DAYTONA BEACH, Fla. (Jan. 27, 2000) NASCAR has spent the last several off-seasons visiting Japan. The return visit is being made this season in the Goody's Dash Series, NASCAR Touring. Toyota has entered the fray of competition in American ...
DAYTONA BEACH, Fla. (Jan. 27, 2000) NASCAR has spent the last several off-seasons visiting Japan. The return visit is being made this season in the Goody's Dash Series, NASCAR Touring.
Toyota has entered the fray of competition in American stock car competition via the Goody's Dash circuit, which opens its season on Feb. 12 at Daytona International Speedway with the Discount Auto Parts 200. Leading the charge for the Japanese manufacturer is experienced American road racer Eric Van Cleef.
Van Cleef, a South Florida driver, has been going to battle for Toyota for a long time now, so he's a logical choice in this program. On Thursday he was one of 44 drivers who got on the 2.5-mile speedway in the opening day of the final two-day test of the preseason at Daytona.
The test offered a typically unique difference of perspectives. On the one hand, defending DAP 200 winner Christian Elder posted the fastest speed of the day, a lap of 55.812 seconds, an average speed of 161.256 mph in his Pontiac.
On the other hand, Derrick Kelley, driver of the No. 21 Discount Auto Parts Chevrolet, arrived at Daytona Thursday for the test session only to find out his car is snowed-in at Conestee, S.C. Thus, Kelley, a 35-year-old Auburndale, Fla., resident spent time in the garage area learning from the teams that were turning laps at the "World Center of Racing."
"You can still learn here by watching what the teams are doing," Kelley said. "You watch what they're doing, watch what they're changing."
Several factors played into Kelley's machine-less visit to Daytona.
"We had broken the car down thinking we had enough time before the test to paint it," he said. "But then the storm hit and there was no electricity. Plus there was about a foot of snow. The combination led to the car being stuck in South Carolina."
Still Kelley feels confident that his team will be prepared for the Feb. 12 Discount Auto Parts 200.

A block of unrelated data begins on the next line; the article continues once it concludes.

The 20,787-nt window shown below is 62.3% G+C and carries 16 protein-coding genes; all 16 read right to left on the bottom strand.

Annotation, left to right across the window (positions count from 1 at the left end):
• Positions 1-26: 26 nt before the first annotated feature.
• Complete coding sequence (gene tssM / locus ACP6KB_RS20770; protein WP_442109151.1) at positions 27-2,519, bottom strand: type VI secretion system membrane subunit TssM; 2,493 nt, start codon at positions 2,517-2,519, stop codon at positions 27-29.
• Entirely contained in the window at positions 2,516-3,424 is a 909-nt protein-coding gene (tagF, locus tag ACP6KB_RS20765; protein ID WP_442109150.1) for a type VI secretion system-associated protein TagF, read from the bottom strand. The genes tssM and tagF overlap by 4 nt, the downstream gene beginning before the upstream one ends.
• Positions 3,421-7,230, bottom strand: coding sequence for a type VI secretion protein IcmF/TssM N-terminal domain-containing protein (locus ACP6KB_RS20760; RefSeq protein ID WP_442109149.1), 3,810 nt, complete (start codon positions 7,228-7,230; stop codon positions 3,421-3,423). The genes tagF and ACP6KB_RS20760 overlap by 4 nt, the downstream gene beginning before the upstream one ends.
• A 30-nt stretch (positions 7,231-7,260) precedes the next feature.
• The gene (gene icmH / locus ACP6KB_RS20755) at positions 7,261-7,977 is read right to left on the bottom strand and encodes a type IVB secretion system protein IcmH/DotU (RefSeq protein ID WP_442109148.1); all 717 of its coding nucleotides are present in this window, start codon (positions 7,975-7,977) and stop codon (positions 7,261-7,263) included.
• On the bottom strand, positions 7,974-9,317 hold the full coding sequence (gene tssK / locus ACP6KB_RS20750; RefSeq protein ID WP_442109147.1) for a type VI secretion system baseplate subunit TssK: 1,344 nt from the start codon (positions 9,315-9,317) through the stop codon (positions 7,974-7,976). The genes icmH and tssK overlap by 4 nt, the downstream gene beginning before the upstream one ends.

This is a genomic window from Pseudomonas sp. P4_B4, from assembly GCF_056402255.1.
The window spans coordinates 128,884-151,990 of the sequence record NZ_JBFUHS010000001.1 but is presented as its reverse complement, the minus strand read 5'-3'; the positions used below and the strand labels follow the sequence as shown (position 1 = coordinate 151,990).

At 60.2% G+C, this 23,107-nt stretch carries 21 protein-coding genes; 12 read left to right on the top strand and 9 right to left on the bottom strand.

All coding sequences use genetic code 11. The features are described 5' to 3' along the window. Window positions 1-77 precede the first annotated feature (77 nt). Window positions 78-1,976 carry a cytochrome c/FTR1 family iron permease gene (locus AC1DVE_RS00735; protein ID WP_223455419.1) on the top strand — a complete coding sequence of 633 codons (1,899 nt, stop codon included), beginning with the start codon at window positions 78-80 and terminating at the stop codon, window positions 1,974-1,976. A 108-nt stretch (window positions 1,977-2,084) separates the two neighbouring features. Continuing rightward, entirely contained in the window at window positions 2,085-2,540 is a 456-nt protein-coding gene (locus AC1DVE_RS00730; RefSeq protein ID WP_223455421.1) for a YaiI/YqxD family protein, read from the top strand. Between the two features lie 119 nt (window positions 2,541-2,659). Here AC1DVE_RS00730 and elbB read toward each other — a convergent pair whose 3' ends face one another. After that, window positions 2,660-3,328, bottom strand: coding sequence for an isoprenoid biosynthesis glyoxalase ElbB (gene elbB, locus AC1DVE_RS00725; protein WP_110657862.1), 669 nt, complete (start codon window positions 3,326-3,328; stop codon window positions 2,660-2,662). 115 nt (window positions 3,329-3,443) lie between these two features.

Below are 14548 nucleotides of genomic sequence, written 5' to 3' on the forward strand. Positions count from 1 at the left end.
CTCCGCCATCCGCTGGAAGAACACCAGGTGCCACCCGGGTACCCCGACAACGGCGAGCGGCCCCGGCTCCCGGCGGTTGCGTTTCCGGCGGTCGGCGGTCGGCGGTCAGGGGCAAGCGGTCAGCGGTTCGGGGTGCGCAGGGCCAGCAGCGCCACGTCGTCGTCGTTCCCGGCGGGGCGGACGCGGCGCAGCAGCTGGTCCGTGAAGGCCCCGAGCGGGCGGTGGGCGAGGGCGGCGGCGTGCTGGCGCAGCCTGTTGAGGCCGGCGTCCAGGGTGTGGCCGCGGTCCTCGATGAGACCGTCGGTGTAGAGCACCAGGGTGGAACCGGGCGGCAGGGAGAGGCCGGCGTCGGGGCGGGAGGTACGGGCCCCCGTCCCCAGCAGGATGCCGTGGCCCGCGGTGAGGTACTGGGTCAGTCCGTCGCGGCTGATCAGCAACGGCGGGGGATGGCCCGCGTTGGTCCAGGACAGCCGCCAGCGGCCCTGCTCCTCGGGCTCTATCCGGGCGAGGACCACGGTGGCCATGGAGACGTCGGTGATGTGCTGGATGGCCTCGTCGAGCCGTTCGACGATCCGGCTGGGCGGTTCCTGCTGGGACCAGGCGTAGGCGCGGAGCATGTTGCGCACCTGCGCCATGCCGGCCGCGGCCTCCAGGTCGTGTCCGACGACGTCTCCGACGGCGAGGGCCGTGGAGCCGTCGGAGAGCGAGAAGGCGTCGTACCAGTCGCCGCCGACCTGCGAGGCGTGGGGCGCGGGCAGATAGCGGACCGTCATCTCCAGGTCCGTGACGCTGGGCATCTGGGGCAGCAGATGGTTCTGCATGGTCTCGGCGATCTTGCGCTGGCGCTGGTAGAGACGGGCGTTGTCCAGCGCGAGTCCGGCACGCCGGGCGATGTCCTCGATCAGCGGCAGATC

"We've got a good team and they have a good track record. The most important thing is to get the car put back together and get everything right with it."
Van Cleef, for his part, had a full day of running in the factory-supported Toyota stock car.
"I got involved with Toyota 15 years ago, when my brother and I built a Toyota Corolla to go SCCA road racing," said Van Cleef. "We started winning right away. We continued road racing right up until two years ago. In '96 we won a professional championship for them in the IMSA endurance series. After that, our relationship just continued to build.
"As soon as I heard that they had some interest in NASCAR and this series, I stuck my neck out and tried to get involved the best I could. And Tom O'Connor, who works for Toyota Racing Development (TRD), the man behind the whole program, is the guy who I bugged the most."
O'Connor jokingly said it was more like mugged than bugged.
"He threw me on the ground and beat me up is what he did," he said, laughing.
Toyota will probably take a few lumps this year until it gets things figured out. Starting out is never an easy task, but at least it's being done in a more forgiving series as opposed to the top level of NASCAR.
"I think that we're both real pleased with where we're at right now," said Van Cleef of himself and O'Connor. "I've been road racing most of my career. We've won several races here. I own a lap qualifying record for the endurance-type series. We set the all-time fastest qualifying lap ever in a Toyota Supra Turbo here. So I've won a bunch of road races here - amateur and professional. I've raced in the 24 Hours of Daytona three times.
"I love road racing, but all along I've always loved NASCAR racing. The first car that I ever actually raced was a little Mini Stock on an oval track in Bradenton, Fla. I started my career oval track racing, and now we're back there."
Well, almost. Daytona is officially a trioval, but the point is Van Cleef is making only left-hand turns again, and he loves it.
"I just couldn't be happier working with a factory program like this with Toyota Racing Development," he said. "They do all of the engine development. It's a brand new 24-valve four-cam, V-6 engine in the car, which is revolutionary for NASCAR. I think it's the first one ever approved for NASCAR competition. To be in on the ground floor of this is just extremely exciting."
Van Cleef realizes that there are many that oppose a Japanese automaker competing in stock car racing. But he thinks the time has come to see it in a different light.
"A lot of the American cars have plenty of Japanese parts on 'em," he said. "Everybody knows that. And Japanese cars have a lot of American parts and most of them now have all plants in America. Camrys are being built in Tennessee. Honda has a plant down there. They're building a plant in Alabama.
"You look at the fans in the stands and you look at the cars parked in the parking lot at any Cup or Busch race, and there's hundreds of Toyotas. So many people have Toyotas parked in their driveways."
Maybe one day soon Van Cleef will have his parked in Victory Lane again.